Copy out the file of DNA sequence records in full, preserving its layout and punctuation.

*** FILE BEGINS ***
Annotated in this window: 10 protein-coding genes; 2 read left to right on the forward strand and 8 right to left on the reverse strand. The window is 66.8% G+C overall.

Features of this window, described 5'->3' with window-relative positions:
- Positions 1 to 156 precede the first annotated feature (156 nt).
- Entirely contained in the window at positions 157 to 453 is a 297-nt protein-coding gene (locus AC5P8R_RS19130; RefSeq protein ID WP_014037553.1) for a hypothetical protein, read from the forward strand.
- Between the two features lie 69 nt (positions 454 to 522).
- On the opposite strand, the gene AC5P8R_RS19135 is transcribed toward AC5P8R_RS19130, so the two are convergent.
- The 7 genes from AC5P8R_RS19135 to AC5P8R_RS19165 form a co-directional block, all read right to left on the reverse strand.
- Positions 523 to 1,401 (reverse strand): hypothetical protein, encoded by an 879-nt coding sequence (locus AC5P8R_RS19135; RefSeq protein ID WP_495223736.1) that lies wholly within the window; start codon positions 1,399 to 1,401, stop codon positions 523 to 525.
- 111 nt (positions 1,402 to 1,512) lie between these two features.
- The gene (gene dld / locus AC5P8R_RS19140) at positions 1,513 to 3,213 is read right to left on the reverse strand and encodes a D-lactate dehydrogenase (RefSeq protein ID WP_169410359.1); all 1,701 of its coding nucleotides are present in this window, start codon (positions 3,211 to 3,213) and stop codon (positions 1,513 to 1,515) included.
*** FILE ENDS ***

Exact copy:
Annotated in this window: 10 protein-coding genes; 2 read left to right on the forward strand and 8 right to left on the reverse strand. The window is 66.8% G+C overall.

Features of this window, described 5'->3' with window-relative positions:
- Positions 1 to 156 precede the first annotated feature (156 nt).
- Entirely contained in the window at positions 157 to 453 is a 297-nt protein-coding gene (locus AC5P8R_RS19130; RefSeq protein ID WP_014037553.1) for a hypothetical protein, read from the forward strand.
- Between the two features lie 69 nt (positions 454 to 522).
- On the opposite strand, the gene AC5P8R_RS19135 is transcribed toward AC5P8R_RS19130, so the two are convergent.
- The 7 genes from AC5P8R_RS19135 to AC5P8R_RS19165 form a co-directional block, all read right to left on the reverse strand.
- Positions 523 to 1,401 (reverse strand): hypothetical protein, encoded by an 879-nt coding sequence (locus AC5P8R_RS19135; RefSeq protein ID WP_495223736.1) that lies wholly within the window; start codon positions 1,399 to 1,401, stop codon positions 523 to 525.
- 111 nt (positions 1,402 to 1,512) lie between these two features.
- The gene (gene dld / locus AC5P8R_RS19140) at positions 1,513 to 3,213 is read right to left on the reverse strand and encodes a D-lactate dehydrogenase (RefSeq protein ID WP_169410359.1); all 1,701 of its coding nucleotides are present in this window, start codon (positions 3,211 to 3,213) and stop codon (positions 1,513 to 1,515) included.